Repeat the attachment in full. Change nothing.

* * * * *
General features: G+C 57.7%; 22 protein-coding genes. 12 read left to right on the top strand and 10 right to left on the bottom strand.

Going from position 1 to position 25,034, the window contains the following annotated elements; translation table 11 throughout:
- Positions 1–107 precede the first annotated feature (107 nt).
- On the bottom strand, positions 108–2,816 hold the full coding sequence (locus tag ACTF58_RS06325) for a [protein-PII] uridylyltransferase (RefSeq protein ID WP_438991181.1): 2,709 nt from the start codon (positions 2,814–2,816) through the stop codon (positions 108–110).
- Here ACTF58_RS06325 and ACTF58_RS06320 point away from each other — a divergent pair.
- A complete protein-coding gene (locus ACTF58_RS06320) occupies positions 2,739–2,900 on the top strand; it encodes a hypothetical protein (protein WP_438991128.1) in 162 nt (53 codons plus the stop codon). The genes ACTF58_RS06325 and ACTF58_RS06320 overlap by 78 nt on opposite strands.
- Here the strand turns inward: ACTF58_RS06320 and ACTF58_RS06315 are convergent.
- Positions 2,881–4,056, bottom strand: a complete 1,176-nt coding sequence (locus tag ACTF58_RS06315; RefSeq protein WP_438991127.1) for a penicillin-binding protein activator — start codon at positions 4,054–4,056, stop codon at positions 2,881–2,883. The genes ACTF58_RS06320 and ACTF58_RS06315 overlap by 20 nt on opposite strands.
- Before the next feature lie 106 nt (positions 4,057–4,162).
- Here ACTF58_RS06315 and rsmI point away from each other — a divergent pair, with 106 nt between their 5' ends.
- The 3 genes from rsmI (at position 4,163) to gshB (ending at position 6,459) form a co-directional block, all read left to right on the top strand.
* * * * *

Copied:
General features: G+C 57.7%; 22 protein-coding genes. 12 read left to right on the top strand and 10 right to left on the bottom strand.

Going from position 1 to position 25,034, the window contains the following annotated elements; translation table 11 throughout:
- Positions 1–107 precede the first annotated feature (107 nt).
- On the bottom strand, positions 108–2,816 hold the full coding sequence (locus tag ACTF58_RS06325) for a [protein-PII] uridylyltransferase (RefSeq protein ID WP_438991181.1): 2,709 nt from the start codon (positions 2,814–2,816) through the stop codon (positions 108–110).
- Here ACTF58_RS06325 and ACTF58_RS06320 point away from each other — a divergent pair.
- A complete protein-coding gene (locus ACTF58_RS06320) occupies positions 2,739–2,900 on the top strand; it encodes a hypothetical protein (protein WP_438991128.1) in 162 nt (53 codons plus the stop codon). The genes ACTF58_RS06325 and ACTF58_RS06320 overlap by 78 nt on opposite strands.
- Here the strand turns inward: ACTF58_RS06320 and ACTF58_RS06315 are convergent.
- Positions 2,881–4,056, bottom strand: a complete 1,176-nt coding sequence (locus tag ACTF58_RS06315; RefSeq protein WP_438991127.1) for a penicillin-binding protein activator — start codon at positions 4,054–4,056, stop codon at positions 2,881–2,883. The genes ACTF58_RS06320 and ACTF58_RS06315 overlap by 20 nt on opposite strands.
- Before the next feature lie 106 nt (positions 4,057–4,162).
- Here ACTF58_RS06315 and rsmI point away from each other — a divergent pair, with 106 nt between their 5' ends.
- The 3 genes from rsmI (at position 4,163) to gshB (ending at position 6,459) form a co-directional block, all read left to right on the top strand.